France complies with 1991 batteries directive

From 1 January free take-back required by retailers, distributors of certain batteries, accumulators

France has finally complied with the 1991 EU directive on batteries containing dangerous substances. As of 1 January, companies involved in the retail sale, distribution and importing of batteries and accumulators are now required to accept the return of end-of-life products containing certain levels of mercury and lead.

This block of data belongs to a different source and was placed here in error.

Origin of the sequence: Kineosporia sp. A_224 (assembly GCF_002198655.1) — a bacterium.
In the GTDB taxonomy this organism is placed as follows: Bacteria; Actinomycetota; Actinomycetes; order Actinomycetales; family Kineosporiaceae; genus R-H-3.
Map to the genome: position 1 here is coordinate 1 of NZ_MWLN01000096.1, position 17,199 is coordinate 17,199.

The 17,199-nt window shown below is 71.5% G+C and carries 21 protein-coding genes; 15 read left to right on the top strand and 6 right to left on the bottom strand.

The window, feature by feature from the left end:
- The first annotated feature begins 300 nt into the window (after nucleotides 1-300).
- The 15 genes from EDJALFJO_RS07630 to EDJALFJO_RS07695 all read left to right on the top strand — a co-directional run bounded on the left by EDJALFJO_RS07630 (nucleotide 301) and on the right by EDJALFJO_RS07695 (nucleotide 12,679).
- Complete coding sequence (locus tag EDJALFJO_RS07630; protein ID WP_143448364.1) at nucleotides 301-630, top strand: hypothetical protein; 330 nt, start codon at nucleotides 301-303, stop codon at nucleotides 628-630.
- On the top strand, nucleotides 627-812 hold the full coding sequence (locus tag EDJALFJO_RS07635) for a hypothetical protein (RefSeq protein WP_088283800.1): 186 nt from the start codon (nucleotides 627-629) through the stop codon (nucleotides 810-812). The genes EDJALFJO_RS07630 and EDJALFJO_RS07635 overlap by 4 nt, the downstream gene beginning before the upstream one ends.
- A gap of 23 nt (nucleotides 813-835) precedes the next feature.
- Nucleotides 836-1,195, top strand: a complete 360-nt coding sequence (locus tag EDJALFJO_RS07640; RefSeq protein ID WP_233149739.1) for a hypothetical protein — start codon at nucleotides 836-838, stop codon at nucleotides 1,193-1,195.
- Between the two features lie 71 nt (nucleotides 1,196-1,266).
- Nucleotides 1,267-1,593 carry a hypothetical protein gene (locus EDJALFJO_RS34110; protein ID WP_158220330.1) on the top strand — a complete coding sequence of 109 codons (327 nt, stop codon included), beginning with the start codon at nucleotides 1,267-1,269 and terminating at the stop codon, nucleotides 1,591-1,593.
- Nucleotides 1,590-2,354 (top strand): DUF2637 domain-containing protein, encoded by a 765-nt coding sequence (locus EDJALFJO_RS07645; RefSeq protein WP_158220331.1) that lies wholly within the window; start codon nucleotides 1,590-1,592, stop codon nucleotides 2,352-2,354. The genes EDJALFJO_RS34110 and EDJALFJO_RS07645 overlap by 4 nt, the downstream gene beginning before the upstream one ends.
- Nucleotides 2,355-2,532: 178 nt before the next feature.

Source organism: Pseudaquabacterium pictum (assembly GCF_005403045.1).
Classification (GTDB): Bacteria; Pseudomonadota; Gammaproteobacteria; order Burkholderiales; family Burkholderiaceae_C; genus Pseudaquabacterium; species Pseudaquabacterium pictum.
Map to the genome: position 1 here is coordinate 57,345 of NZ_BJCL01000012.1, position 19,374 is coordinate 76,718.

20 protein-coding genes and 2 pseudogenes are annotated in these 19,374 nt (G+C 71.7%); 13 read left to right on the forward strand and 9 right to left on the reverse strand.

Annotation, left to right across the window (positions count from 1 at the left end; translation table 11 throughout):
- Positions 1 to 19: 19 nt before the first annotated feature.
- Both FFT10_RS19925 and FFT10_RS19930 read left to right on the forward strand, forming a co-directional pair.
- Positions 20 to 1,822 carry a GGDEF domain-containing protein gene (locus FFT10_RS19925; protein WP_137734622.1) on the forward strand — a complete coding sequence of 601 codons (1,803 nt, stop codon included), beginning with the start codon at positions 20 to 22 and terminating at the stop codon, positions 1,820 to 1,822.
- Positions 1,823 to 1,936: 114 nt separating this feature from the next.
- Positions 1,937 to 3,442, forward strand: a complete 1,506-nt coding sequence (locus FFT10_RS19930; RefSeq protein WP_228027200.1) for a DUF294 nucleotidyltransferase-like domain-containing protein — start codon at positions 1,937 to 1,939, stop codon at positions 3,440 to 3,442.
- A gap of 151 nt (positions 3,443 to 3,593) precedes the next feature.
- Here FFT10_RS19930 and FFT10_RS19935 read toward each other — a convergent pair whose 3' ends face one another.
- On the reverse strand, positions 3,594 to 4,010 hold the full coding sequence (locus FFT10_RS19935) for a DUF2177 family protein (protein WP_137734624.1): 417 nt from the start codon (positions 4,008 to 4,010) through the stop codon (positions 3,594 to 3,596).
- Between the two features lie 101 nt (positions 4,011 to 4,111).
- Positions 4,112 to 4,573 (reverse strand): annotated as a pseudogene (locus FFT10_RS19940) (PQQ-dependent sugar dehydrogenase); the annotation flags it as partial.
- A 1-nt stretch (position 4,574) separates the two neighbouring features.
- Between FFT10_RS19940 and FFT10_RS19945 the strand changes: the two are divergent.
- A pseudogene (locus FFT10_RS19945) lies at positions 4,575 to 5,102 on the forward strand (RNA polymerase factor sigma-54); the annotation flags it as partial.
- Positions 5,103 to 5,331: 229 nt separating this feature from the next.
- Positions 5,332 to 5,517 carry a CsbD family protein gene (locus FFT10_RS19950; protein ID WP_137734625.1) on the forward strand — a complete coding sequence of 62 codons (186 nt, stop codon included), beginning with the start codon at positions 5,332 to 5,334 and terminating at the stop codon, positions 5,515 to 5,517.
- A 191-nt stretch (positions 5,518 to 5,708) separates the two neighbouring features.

The country's slow transposition of the 1991 directive led the European Commission to threaten legal action in 1997 (ENDS Daily 27 March 1997), but this never materialised.

The new law is backed up by a threat of fines, and it also requires producers to work jointly with importers and distributors to create waste management chains for all relevant products. The French press has reported that some retail chains have already taken steps to implement the law by introducing battery bins in their shops.

Follow Up:
French environment ministry, tel: +33 1 42 19 20 21, and press release.

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